It’s a tricky year for automotive predictions, but analyst Michelle Krebs says, “I’ll give it a shot.”
Her new-year prognostications follow a topsy-turvy 2020 when pandemic-affected auto sales dropped to frightening levels in the spring but then recovered remarkably at the end of the year.
New-vehicle sales dropped from 17 million units in 2019 to 14.5 million in 2020, a 15% decrease. But during March and April’s dark sales days, forecasters were anticipating 2020 vehicle deliveries of 13 million for the year.
“New-car sales were surprisingly strong after spring doomsday scenarios,” says Charles Chesbrough, Cox Automotive’s senior economist.
He joined Krebs, the company’s executive analyst, and Jonathan Smoke, its chief economist, during an online presentation on what’s ahead.
Here are their six trends to track:
1. COVID fears and precautions will linger, especially with the possibility of a new form of the virus taking root. “There’s hope on the horizon with the vaccines,” says Smoke. “But everything depends on the course of the virus and our reaction to it.”
2. “The auto industry will emerge from the pandemic stronger,” Krebs says. Despite the COVID-related industry disruptions of 2020 (including the temporary closing of auto plants and car dealerships in many states), the industry showed its resiliency. That includes dealers who stepped up digital retailing efforts as an alternative way to sell vehicles, she says.
3. Inventories will remain tight in 2021. “We expect it to be a challenge, maybe less so than in 2020,” says Krebs (pictured below).
“The only big problem will be supply,” says Smoke. “We’ll see that improve, but it will still be constrained.”
“The only big problem will be supply,” says Smoke. “We’ll see that improve, but it will still be constrained.”Vehicle days’ supply went from about 180 in March to about 70 in December. “In general, that’s not bad,” Chesbrough says, citing higher dealer profits and less need for automakers to slap on customer incentives. “Lean inventory works out if people get the vehicles they want.” But it’s a problem if they can’t find a vehicle with their preferred trim level, color and other preferences.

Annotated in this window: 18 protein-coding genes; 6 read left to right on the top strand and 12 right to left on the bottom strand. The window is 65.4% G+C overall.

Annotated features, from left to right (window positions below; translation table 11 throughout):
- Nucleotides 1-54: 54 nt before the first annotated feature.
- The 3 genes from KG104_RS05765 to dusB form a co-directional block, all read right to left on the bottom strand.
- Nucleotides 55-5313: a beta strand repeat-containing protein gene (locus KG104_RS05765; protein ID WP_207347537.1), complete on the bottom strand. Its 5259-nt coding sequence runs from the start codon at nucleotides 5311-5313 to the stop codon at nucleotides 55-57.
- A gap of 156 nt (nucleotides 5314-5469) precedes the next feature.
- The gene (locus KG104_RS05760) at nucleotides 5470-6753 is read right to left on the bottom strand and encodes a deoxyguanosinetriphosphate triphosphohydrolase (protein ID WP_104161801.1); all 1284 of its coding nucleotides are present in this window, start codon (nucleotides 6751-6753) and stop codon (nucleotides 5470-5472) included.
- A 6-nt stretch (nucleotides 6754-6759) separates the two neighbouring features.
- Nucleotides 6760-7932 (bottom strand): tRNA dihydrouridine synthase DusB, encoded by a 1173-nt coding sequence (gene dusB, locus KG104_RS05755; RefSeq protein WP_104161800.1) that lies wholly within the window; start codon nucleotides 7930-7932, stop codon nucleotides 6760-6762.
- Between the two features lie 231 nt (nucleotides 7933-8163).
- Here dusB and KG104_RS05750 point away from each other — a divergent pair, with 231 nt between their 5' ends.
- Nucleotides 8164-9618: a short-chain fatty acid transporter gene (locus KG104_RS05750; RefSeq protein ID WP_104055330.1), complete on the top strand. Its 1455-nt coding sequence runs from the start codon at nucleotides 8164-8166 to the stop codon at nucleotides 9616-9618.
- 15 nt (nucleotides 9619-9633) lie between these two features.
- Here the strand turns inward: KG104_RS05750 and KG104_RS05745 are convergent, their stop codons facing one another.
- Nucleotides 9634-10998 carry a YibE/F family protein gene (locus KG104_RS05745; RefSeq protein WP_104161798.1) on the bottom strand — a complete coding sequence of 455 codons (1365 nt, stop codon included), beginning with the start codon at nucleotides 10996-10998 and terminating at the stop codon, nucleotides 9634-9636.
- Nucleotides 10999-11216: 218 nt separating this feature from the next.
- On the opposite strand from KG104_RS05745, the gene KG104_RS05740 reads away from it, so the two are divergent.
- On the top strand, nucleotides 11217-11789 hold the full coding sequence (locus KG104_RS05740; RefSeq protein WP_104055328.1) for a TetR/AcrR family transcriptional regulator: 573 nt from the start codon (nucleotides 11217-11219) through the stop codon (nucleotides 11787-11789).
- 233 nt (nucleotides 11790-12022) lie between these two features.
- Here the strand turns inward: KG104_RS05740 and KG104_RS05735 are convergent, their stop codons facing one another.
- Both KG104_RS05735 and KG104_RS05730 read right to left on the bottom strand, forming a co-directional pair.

Ironically, “the more expensive the product, the tighter the supply,” Chesbrough adds. That’s particularly the case with pickup trucks, which are spearheading vehicle sales. And they’re a big reason the average vehicle price has increased to $40,000, he says. “There were a lot of changes in 2020, but one constant remains: We are a pickup market.”
4. This year will become “the tipping point” for digital auto retailing, says Krebs. She foresees no going back, as both consumers and dealers have become more comfortable with doing much of the sales transaction online. “Many dealers believe their very survival depends on digital,” she says.
5. Electric vehicle maker Tesla will begin facing tougher competition this year. “I know we said that before, but this time we mean it,” Krebs says.
Tesla in recent years almost owned the EV market. But several mainstream automakers are bringing innovative EVs to market this year and beyond. They’re expected to give Tesla a run for its money, she says.
“EVs will start to take center stage this year,” adds Smoke.
6. Vehicle ownership will increase as ride-sharing and ride-hailing declines amid COVID fears. In contrast, many forecasters, pre-COVID, were predicting the opposite: personal vehicle ownership decreasing as alternative forms of mobility increase. Now, many virus-conscious people are loath to share vehicles.
Meanwhile, with Democrats poised to take control of the White House and Congress, Smoke predicts an increase in federal economic-stimulus and transportation infrastructure spending. That would bode well for the auto industry, he says.
Steve Finlay is a retired WardsAuto senior editor.